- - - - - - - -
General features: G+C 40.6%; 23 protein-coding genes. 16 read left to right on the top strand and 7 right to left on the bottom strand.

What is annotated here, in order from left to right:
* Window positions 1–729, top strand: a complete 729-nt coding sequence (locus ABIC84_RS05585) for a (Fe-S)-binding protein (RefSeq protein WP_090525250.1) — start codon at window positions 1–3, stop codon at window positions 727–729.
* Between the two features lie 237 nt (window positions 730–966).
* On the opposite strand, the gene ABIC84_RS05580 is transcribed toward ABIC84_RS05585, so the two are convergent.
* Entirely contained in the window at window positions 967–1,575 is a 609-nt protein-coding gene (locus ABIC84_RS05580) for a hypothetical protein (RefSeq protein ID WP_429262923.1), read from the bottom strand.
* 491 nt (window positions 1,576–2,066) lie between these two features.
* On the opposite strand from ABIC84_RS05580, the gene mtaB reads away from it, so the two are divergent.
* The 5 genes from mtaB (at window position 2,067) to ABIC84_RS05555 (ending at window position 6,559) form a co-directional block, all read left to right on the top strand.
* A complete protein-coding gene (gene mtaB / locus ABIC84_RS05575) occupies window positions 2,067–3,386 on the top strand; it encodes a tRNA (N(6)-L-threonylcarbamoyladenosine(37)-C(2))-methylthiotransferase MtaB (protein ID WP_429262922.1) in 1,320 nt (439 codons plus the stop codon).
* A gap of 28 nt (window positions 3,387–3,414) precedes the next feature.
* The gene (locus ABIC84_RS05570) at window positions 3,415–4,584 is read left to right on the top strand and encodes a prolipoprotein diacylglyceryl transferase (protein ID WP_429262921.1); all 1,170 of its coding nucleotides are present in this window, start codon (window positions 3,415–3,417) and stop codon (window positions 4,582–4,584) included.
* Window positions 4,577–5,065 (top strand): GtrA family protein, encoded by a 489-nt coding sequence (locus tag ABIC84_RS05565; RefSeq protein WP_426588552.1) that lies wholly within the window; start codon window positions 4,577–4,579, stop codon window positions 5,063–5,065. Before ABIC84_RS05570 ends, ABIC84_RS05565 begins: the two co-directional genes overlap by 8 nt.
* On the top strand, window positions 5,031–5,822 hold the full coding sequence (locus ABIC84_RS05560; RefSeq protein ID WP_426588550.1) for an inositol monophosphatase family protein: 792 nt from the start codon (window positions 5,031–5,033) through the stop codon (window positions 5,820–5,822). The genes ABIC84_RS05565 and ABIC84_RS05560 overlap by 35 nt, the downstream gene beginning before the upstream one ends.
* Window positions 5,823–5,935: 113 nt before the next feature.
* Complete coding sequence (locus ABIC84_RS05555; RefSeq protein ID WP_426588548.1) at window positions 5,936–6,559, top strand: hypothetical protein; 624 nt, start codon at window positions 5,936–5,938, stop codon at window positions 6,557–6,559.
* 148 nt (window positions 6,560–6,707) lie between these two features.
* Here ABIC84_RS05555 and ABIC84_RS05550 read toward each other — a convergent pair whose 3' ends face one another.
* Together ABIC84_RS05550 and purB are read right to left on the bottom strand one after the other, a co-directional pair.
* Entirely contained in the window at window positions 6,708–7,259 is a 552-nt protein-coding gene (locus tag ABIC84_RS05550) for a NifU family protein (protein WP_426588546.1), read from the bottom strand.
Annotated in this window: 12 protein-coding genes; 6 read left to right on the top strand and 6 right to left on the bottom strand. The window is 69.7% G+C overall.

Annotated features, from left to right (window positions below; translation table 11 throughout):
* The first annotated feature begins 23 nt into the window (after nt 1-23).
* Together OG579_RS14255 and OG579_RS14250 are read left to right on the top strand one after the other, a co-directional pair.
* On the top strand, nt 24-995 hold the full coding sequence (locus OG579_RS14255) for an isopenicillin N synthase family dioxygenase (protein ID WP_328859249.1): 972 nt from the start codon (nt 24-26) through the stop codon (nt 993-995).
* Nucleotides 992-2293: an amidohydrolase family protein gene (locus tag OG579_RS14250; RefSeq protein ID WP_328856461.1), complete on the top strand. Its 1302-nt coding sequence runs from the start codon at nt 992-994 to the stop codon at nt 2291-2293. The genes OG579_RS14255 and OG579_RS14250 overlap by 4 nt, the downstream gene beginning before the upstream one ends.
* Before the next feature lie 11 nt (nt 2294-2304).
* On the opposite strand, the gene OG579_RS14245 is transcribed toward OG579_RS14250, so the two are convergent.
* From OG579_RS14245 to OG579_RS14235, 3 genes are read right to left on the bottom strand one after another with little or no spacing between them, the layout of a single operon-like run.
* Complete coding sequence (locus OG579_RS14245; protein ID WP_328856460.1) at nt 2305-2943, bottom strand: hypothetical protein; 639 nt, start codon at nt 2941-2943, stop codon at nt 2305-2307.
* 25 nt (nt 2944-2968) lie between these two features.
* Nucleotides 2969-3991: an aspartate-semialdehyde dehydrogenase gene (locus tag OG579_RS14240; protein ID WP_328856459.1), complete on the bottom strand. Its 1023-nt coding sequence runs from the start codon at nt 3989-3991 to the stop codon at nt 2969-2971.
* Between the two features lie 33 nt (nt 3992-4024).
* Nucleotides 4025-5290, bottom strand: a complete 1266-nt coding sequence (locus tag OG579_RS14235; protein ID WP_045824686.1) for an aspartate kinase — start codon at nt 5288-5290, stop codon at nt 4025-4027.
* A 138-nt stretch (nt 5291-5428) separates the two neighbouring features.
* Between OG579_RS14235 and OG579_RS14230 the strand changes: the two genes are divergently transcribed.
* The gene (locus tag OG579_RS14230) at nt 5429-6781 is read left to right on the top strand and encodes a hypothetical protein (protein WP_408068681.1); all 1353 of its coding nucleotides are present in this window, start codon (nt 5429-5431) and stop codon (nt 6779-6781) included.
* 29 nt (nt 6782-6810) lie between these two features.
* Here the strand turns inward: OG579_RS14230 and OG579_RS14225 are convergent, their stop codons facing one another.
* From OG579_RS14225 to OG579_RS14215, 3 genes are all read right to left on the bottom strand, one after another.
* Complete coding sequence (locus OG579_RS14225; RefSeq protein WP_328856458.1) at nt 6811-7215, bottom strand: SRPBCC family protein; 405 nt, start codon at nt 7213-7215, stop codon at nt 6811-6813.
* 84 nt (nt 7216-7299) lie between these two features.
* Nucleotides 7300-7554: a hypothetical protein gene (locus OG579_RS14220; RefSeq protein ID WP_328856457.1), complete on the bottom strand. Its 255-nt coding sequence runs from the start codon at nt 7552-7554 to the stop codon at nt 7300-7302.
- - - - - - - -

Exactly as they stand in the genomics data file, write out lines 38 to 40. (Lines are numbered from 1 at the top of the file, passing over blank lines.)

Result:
* 29 nt (nt 6782-6810) lie between these two features.
* Here the strand turns inward: OG579_RS14230 and OG579_RS14225 are convergent, their stop codons facing one another.
* From OG579_RS14225 to OG579_RS14215, 3 genes are all read right to left on the bottom strand, one after another.